Wild city // Green tune-up: home

It has become clear to me over the past year that we must wean ourselves away from fossil fuels: oil, natural gas and coal. Not maybe, not eventually, not little by little. Extracting these fuels and burning them have become so drastically damaging. We gotta cut way back — now. I’ve asked myself: How can I, an urban woman living in an industrialized country, pull back from this stuff? 

I decided to start with our home. Our furnace and our clothes dryer are powered by natural gas. This fall I set our thermostat lower than ever, at 65 degrees. It feels cool in the house, but if I wear one extra layer, like a sweatshirt, I am fine. I’ve wondered if we tend to turn our heat up so high in the fall in order to dispel the deep chill that has gathered in our rooms, not realizing that once it is gone a cool temperature is not hard to take. (An added bonus: lower temps encourage great overnight snuggling.)

Since May we have used our clothes dryer only a handful of times. Instead we hang our stuff on the line. Several years ago I bought one of those contraptions that look like an umbrella turned inside out. It can hold two full loads of laundry. You might say our dryer is solar powered, wind powered. And I never get tired of that fresh air/laundry smell clothes have when handled this way.

It is mid-October, and this year I am still hanging my clothes out, even if it means I need to wear gloves. What with the low sun angle and the cooler temperatures, it takes longer for clothes to dry, but so what? I don’t want to go back to using the dryer, so I’ve ordered a big wooden drying rack for when temperatures drop below freezing. 

I know the pleasure of having your clothes all warm and fluffy and wrinkle-free from the dryer. Admittedly, air-drying takes a little getting used to. You make a sacrifice, but a tiny one. If you take the stuff out of the washer as soon as the cycle is done, snap the wrinkles out of each article before you hang it up, and put T-shirts on hangers, everything comes out just fine.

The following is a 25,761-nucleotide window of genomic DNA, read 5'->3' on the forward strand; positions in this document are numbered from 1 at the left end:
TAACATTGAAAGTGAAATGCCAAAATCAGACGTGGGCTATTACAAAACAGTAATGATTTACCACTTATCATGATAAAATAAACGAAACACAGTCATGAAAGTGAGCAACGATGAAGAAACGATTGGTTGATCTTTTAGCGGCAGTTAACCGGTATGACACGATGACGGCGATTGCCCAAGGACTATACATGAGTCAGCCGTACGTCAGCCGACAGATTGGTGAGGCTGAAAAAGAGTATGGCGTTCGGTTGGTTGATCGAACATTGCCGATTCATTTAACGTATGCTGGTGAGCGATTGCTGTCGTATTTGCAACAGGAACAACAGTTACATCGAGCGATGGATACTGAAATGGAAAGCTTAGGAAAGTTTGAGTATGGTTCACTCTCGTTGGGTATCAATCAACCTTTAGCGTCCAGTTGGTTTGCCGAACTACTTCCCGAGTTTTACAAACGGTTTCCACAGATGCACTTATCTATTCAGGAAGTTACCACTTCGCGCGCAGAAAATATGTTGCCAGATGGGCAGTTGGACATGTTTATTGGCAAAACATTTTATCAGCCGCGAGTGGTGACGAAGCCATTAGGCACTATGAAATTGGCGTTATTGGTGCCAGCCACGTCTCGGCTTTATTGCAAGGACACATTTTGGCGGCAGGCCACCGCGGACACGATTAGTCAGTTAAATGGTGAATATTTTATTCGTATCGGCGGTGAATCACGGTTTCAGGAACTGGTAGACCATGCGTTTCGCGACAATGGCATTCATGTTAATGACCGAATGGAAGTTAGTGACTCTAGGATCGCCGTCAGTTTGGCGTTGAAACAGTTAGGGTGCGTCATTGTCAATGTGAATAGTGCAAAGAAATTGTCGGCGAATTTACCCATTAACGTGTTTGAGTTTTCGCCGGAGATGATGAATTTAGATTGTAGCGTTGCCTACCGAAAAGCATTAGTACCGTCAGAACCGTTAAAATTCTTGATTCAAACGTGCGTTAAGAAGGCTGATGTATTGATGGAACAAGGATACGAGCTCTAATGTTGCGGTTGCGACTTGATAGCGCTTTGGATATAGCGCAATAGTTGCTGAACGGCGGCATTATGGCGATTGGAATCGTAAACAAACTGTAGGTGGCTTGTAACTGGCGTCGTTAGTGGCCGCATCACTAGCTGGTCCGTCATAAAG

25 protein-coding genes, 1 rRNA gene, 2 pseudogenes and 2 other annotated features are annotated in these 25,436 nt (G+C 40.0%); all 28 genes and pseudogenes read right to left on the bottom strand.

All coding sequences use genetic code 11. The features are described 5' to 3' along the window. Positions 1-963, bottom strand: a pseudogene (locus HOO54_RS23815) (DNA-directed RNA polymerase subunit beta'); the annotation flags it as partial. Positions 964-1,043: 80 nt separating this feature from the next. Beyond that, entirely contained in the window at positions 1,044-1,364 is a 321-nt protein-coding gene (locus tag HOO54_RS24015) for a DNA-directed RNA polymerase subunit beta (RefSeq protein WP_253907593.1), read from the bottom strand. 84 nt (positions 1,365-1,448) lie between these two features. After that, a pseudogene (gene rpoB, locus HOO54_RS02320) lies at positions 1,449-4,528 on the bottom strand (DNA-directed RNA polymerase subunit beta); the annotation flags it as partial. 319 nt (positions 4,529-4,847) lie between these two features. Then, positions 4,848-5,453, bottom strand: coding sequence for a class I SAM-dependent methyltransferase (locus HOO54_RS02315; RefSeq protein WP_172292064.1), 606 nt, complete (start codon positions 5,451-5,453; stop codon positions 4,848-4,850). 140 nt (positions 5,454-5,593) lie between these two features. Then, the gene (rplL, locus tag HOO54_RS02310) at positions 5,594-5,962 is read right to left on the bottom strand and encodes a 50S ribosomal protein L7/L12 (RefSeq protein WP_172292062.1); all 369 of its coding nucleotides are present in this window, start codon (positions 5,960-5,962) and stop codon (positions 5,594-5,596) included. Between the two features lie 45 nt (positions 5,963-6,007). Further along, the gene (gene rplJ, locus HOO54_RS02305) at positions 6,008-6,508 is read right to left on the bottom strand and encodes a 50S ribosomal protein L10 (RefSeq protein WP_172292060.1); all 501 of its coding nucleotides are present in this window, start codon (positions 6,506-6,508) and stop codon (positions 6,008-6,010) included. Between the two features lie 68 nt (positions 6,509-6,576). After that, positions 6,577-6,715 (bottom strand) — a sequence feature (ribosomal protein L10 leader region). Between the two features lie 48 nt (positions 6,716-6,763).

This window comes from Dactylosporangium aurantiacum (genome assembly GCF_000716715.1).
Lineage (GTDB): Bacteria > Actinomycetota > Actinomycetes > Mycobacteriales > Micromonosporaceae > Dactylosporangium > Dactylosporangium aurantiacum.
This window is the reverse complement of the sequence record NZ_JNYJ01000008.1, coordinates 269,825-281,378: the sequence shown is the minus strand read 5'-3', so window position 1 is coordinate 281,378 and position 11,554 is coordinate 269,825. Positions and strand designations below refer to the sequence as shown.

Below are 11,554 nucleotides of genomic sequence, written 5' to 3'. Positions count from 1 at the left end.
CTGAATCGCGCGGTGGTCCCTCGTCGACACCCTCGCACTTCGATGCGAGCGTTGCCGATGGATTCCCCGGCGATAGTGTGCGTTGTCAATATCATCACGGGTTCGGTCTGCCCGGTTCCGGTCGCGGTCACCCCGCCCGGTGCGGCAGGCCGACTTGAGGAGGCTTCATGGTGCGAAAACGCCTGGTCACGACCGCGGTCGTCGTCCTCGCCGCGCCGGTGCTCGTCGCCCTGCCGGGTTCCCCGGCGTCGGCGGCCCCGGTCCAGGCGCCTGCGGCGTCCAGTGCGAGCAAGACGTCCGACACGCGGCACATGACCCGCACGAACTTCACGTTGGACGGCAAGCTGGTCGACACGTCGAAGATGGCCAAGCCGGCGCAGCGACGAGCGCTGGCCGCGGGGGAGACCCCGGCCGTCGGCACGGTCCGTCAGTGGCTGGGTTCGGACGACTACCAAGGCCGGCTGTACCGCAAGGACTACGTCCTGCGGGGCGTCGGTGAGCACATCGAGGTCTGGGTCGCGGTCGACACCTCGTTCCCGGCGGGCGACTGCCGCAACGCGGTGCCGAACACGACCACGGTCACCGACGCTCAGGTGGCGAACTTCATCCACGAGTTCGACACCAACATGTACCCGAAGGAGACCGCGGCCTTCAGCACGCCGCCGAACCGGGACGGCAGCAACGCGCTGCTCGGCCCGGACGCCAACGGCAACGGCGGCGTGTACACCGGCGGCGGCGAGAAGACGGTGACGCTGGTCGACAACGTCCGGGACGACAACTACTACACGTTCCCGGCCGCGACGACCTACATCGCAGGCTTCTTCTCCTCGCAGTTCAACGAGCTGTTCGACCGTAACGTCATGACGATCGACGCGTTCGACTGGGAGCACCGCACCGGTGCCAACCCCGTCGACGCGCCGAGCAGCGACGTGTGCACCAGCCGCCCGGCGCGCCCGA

And you save money. I just opened our gas bill for the period running from mid-September to mid-October. The amount due is $23.46.

Besides seriously reducing the amount of natural gas we burn, I’m assessing how we use electricity. A lot of the electric power delivered to the Twin Cities is produced at coal-fired plants. I am mindful of keeping lights turned off in rooms we aren’t using. I have the computer and T.V. plugged into power strips so we can shut down the power that otherwise flows to them even when they are turned off.

For several years we have been paying Xcel Energy a bit extra for their alternative energy program, but today I went online and signed up to have 100 percent of our electricity matched through Windsource. It says in their online materials that this will cost about $10 extra per month for the average customer. 

You pay Xcel to generate as much electricity through wind power as you use in your home each month. The program helps increase renewable energy production in Minnesota, to put it in their terms.

Wind power is not perfect. Turbines kill birds, and they sometimes bother people. They make noise, and they change the look of the land. Shadows they cast strike some as creepy. And large-scale energy projects are by their nature inefficient. You lose a lot of fizzle sending it long distances over wires. But producing wind power does not release CO2 into the atmosphere, so, given the global climate crisis, I am all for it.

Home solar installation seems like the only sane solution in the end, but we haven’t made progress on it at my house yet. Large trees in neighbors’ yards limit sun exposure to our roof. Perhaps the trees aren’t a deal breaker. Perhaps we could pay to have them trimmed. But we also have a daughter in college, and the price of solar has looked daunting.

So we may be a lot like you. We are worried about how it will be for our kids and all future generations. (My niece, a college freshman, is taking a class called “Global Meltdowns: Climate, Finance, and Energy.”) We feel an urgency to make significant changes. We are taking a hard look at what has gotten in the way of doing so in the past.

A line from a poem sticks with me. The voice of the poem is the children of the future. What they ask us is this: “What did you do when you knew?”  

Mary Jean Port writes at home, near Minnehaha Creek and Lake Harriet, and teaches at the Loft Literary Center.